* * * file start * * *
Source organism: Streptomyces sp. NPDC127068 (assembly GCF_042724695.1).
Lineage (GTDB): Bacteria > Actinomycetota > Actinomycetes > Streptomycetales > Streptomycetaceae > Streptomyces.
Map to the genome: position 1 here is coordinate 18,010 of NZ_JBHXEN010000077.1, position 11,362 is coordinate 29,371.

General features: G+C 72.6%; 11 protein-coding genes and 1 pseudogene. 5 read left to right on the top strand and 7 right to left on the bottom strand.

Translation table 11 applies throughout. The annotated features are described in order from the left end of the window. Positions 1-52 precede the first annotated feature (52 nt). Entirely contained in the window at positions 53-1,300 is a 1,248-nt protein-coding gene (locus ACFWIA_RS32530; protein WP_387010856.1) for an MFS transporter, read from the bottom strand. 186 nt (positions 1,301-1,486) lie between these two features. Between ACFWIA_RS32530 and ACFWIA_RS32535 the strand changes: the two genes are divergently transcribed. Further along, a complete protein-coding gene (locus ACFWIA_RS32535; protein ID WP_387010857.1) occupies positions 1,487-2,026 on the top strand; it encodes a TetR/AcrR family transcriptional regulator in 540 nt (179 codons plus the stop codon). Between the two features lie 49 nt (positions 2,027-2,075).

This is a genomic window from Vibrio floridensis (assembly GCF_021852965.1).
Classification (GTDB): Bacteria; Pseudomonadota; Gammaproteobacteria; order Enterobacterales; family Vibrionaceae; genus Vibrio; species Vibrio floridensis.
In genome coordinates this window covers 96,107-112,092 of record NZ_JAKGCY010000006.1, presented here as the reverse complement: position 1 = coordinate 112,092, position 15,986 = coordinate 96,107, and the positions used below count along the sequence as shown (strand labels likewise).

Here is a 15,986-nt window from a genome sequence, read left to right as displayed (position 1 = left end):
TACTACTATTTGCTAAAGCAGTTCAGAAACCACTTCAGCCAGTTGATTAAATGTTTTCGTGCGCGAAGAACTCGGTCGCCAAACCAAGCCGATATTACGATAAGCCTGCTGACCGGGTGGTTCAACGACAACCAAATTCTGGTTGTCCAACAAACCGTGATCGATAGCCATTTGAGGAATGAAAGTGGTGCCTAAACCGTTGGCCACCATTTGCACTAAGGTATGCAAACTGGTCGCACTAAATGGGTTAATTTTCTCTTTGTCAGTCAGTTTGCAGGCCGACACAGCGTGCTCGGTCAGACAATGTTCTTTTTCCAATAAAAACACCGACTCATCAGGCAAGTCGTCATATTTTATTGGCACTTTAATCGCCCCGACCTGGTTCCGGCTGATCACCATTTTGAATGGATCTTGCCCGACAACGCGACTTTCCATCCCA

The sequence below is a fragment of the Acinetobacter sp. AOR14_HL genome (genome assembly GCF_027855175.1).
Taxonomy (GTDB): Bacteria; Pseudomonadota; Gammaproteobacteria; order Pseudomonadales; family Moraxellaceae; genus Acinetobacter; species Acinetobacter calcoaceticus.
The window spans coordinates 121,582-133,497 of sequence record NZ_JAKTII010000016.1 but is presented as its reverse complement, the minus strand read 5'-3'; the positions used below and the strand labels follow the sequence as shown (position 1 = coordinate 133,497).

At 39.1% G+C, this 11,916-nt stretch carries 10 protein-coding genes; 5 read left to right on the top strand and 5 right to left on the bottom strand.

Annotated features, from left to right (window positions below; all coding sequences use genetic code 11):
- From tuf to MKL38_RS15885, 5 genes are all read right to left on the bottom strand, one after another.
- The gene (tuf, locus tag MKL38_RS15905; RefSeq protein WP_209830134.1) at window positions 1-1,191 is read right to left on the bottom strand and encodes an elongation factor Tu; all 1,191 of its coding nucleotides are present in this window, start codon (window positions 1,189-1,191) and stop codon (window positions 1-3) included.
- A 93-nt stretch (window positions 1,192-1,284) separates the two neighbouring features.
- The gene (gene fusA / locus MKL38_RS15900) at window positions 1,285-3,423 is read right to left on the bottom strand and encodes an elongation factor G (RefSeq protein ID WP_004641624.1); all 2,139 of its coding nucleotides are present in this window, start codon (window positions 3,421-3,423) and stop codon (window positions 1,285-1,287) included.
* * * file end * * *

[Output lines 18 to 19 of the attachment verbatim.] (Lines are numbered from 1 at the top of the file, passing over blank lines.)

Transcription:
- A 93-nt stretch (window positions 1,192-1,284) separates the two neighbouring features.
- The gene (gene fusA / locus MKL38_RS15900) at window positions 1,285-3,423 is read right to left on the bottom strand and encodes an elongation factor G (RefSeq protein ID WP_004641624.1); all 2,139 of its coding nucleotides are present in this window, start codon (window positions 3,421-3,423) and stop codon (window positions 1,285-1,287) included.